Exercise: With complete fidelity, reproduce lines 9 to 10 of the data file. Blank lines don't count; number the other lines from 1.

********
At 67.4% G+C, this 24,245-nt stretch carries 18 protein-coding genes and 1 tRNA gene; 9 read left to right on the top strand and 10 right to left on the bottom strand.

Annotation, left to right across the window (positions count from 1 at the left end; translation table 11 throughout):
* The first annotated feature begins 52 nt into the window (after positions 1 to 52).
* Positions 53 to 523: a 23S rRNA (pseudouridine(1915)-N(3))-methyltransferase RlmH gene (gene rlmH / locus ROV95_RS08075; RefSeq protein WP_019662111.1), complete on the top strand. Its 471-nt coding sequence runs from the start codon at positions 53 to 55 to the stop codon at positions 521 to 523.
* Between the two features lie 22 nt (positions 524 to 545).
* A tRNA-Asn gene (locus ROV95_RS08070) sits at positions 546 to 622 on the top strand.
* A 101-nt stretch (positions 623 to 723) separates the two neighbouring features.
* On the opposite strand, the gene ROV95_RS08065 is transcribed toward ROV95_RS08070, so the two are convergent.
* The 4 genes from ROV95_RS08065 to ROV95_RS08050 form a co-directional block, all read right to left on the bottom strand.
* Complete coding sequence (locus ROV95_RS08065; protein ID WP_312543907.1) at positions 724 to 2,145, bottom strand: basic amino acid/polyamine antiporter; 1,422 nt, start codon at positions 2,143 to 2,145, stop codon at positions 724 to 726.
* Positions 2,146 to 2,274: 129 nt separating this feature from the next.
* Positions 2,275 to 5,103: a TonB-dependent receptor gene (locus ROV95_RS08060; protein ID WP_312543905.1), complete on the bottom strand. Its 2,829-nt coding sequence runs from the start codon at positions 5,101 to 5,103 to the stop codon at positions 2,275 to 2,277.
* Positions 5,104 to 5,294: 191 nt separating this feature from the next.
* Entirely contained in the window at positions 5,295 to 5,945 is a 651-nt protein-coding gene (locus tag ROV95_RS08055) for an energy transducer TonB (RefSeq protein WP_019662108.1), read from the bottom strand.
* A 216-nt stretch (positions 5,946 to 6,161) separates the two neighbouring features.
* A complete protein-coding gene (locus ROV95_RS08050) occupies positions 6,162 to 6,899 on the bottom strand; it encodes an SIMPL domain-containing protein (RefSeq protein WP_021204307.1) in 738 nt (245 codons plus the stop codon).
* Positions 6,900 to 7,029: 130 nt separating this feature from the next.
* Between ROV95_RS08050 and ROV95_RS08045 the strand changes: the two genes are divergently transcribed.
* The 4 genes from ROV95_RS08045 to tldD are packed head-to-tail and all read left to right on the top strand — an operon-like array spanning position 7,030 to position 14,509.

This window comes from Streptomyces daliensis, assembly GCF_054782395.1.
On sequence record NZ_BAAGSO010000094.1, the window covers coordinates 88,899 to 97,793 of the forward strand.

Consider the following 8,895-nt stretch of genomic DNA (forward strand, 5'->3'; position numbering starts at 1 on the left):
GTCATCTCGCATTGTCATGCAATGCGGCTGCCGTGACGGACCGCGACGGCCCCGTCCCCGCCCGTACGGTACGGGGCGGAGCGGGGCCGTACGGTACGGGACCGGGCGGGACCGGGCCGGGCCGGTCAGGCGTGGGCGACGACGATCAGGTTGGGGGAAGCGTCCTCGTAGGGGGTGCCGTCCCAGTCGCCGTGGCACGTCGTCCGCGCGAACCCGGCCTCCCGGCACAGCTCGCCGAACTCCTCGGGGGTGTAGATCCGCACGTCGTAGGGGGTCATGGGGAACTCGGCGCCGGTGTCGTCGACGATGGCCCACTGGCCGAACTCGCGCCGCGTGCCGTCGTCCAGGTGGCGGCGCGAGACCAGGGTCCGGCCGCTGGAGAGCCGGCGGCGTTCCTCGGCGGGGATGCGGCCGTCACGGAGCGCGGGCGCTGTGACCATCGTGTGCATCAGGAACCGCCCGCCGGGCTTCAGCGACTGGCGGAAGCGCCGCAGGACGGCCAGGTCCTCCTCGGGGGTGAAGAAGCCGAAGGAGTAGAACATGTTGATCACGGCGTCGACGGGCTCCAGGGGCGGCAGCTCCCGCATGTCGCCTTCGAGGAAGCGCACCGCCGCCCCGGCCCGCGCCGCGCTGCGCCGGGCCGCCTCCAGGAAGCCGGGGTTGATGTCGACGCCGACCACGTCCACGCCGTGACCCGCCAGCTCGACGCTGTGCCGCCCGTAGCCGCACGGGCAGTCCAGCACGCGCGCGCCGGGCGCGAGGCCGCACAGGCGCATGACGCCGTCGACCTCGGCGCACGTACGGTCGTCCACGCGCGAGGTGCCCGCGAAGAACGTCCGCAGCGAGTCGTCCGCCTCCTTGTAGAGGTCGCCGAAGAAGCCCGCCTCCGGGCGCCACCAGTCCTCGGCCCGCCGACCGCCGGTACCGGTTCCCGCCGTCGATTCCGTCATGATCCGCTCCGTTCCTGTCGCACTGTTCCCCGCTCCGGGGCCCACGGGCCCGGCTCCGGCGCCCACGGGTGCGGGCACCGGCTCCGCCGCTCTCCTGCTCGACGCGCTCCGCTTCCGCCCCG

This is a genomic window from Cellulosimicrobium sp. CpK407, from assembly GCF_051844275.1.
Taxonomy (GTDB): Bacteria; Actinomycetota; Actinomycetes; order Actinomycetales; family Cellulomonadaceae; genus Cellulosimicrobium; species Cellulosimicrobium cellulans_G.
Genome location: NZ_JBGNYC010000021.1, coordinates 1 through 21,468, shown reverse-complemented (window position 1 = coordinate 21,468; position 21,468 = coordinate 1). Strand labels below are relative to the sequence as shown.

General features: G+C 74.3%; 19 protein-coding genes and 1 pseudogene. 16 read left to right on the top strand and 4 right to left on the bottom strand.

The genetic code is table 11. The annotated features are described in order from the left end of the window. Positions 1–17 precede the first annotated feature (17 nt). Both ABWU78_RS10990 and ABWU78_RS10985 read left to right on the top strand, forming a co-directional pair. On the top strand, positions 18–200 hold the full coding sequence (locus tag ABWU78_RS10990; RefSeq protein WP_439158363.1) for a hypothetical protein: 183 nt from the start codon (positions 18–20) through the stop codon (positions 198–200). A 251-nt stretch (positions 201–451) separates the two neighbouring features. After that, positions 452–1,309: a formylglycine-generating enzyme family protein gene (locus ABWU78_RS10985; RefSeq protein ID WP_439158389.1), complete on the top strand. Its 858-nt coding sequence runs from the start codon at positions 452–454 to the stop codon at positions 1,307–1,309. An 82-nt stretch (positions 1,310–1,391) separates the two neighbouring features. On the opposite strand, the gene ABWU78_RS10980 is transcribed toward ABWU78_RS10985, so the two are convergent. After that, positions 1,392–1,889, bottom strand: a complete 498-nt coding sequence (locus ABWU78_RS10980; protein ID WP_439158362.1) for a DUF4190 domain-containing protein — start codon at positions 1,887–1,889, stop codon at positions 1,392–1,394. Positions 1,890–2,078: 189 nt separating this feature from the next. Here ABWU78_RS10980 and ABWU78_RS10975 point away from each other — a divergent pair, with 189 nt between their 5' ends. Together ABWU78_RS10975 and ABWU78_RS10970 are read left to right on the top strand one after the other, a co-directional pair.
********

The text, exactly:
* The 4 genes from ROV95_RS08065 to ROV95_RS08050 form a co-directional block, all read right to left on the bottom strand.
* Complete coding sequence (locus ROV95_RS08065; protein ID WP_312543907.1) at positions 724 to 2,145, bottom strand: basic amino acid/polyamine antiporter; 1,422 nt, start codon at positions 2,143 to 2,145, stop codon at positions 724 to 726.